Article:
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Tips for peeling hard boiled eggs?

I am a member of a CSA and so we get all our eggs through that, fresh from the farm. I've read that fresh eggs are harder to peel when hard-boiled, but I've never in my life experienced eggs as difficult to peel as these. No matter how delicate I try to be, I end up peeling off whole chunks of the egg white. I looked up a bunch of tips online but so far nothing has worked: I've tried the trick of cracking the egg on either side and rolling out with your palm, I've tried letting the egg cool completely, and I've tried microwaving the eggs for 30 seconds. I've also tried putting a dash of vinegar in the water while the eggs were cooking. None have solved this problem. Does anyone have any suggestions?

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  1. Let them age about 2 weeks.

    1 Reply
    1. When I have to peela bunch of eggs I doo it under a bit of running water or keep a bowlof water handy for dunking. Shells slide off more easily.

      Haven't encountered REALLY hard shells yet, though.

      Good luck.

      1. When I am lucky enough to get local eggs from a friend or neighbor I keep them out on the counter or in a bowl on the dining table. The room temp is perfectly fine for storing eggs and they do age a bit quicker, resulting in hard-boiled eggs that are easier to peel.
        One note: I do wash each egg with soap and water and a sponge before putting them in a bowl.
        I think this totally skivves some people out, but I am perfectly comfortable with it.

        3 Replies
        1. re: rabaja

          Don't wash eggs that will be kept at room temperature. Unwashed eggs have a natural coating that makes them less permeable to air, so they can stay at room temp. Washing removes that protective layer.

          1. re: greygarious

            Hmmm, so do you wash them as you use them?
            Most of the farms where I live that sell fresh eggs wash them before putting them out for sale (I know this only because I worked with a couple last Summer). Although some I get at the farmers market up here are clearly unwashed...I use them fairly quickly, does that matter?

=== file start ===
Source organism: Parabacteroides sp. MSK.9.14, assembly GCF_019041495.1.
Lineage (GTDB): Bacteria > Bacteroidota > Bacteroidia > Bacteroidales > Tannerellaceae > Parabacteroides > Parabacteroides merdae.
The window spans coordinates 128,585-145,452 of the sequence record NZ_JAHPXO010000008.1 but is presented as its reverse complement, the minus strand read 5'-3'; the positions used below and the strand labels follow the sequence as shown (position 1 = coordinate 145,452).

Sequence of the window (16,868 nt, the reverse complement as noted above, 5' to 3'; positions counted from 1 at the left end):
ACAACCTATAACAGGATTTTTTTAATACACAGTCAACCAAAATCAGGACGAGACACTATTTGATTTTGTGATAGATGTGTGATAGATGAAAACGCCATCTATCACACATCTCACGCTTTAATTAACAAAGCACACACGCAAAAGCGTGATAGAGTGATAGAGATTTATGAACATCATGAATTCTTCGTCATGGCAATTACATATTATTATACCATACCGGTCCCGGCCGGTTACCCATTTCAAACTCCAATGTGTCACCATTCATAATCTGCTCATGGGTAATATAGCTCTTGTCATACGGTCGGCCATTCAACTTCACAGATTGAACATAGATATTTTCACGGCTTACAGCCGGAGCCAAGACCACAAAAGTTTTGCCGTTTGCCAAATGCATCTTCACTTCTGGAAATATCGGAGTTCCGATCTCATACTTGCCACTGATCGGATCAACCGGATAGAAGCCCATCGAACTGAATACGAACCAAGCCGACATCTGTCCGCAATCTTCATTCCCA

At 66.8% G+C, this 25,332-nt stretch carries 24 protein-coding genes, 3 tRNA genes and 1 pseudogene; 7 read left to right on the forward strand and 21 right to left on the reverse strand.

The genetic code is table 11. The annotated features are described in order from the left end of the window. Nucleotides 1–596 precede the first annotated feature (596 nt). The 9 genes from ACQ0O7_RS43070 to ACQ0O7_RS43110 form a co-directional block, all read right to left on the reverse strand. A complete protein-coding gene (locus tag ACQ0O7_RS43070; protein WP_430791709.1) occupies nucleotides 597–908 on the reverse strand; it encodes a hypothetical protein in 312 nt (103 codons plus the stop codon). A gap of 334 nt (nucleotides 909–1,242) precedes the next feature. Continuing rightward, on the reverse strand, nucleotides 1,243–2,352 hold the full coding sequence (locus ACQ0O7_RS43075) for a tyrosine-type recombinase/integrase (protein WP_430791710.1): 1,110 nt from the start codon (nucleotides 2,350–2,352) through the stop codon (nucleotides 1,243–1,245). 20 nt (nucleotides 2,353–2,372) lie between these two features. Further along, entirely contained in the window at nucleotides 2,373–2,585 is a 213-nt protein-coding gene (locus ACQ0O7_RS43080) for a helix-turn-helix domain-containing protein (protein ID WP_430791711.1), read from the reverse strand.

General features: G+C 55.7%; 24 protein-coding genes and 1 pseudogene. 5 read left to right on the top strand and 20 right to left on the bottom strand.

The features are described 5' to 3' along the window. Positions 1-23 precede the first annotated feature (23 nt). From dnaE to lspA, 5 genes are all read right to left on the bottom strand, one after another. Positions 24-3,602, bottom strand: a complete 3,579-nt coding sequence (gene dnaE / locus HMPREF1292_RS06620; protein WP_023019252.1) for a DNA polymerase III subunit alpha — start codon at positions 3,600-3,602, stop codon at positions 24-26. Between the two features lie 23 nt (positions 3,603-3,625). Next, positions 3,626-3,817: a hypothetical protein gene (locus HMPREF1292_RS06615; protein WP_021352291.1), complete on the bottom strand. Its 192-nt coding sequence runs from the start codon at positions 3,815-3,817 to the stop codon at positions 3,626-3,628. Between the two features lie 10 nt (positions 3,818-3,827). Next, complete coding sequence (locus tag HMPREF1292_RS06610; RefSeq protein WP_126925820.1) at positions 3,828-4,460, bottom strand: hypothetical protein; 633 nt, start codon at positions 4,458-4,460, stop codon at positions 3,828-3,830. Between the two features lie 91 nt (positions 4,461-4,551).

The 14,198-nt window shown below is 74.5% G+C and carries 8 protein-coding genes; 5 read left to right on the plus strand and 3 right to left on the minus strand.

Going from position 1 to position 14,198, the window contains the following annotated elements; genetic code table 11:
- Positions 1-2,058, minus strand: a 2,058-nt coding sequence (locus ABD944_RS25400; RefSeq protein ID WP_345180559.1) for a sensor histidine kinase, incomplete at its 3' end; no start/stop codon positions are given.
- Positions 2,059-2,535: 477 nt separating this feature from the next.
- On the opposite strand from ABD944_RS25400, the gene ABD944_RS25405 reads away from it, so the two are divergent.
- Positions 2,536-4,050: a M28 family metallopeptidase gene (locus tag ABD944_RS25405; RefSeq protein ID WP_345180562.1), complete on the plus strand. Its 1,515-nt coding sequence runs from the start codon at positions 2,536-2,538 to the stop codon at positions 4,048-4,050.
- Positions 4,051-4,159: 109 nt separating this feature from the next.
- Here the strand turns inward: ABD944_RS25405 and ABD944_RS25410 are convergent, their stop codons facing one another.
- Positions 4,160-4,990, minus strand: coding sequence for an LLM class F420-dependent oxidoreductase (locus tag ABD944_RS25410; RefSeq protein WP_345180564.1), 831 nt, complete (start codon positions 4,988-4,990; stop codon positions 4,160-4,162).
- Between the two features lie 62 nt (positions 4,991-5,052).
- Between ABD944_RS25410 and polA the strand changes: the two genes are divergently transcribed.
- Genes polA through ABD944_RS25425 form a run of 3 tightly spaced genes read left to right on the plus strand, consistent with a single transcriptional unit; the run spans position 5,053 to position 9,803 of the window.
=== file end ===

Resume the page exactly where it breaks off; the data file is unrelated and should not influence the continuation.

1. re: rabaja

              Large egg production facilities wash their eggs but they are then kept refrigerated.
              Smaller farms that wash are hopefully not leaving them at room temperature for days on end. They probably assume buyers will be turned off by streaks or feathers, and will refrigerate them at home, but if they don't recommend refrigeration, they should. . Personally, I don't wash them unless I am using them raw. If I crack an egg and promptly cook or bake with it, I don't think there's time for any problematic levels of bacteria to develop.

        2. There was a tip sent in by a reader to Cook's Illustrated a number of years back that I have found to be the easiest method. After you take the eggs off the heat and have cooled them down in cold water still in the pot, you drain the water and bounce the eggs against the bottom of the pot so they crack the shell all around the eggs. Now refill the pot of eggs with cold water and place in the refrigerator for about an hour. Take the eggs out of the water and the shells slide right off....no peeling at all.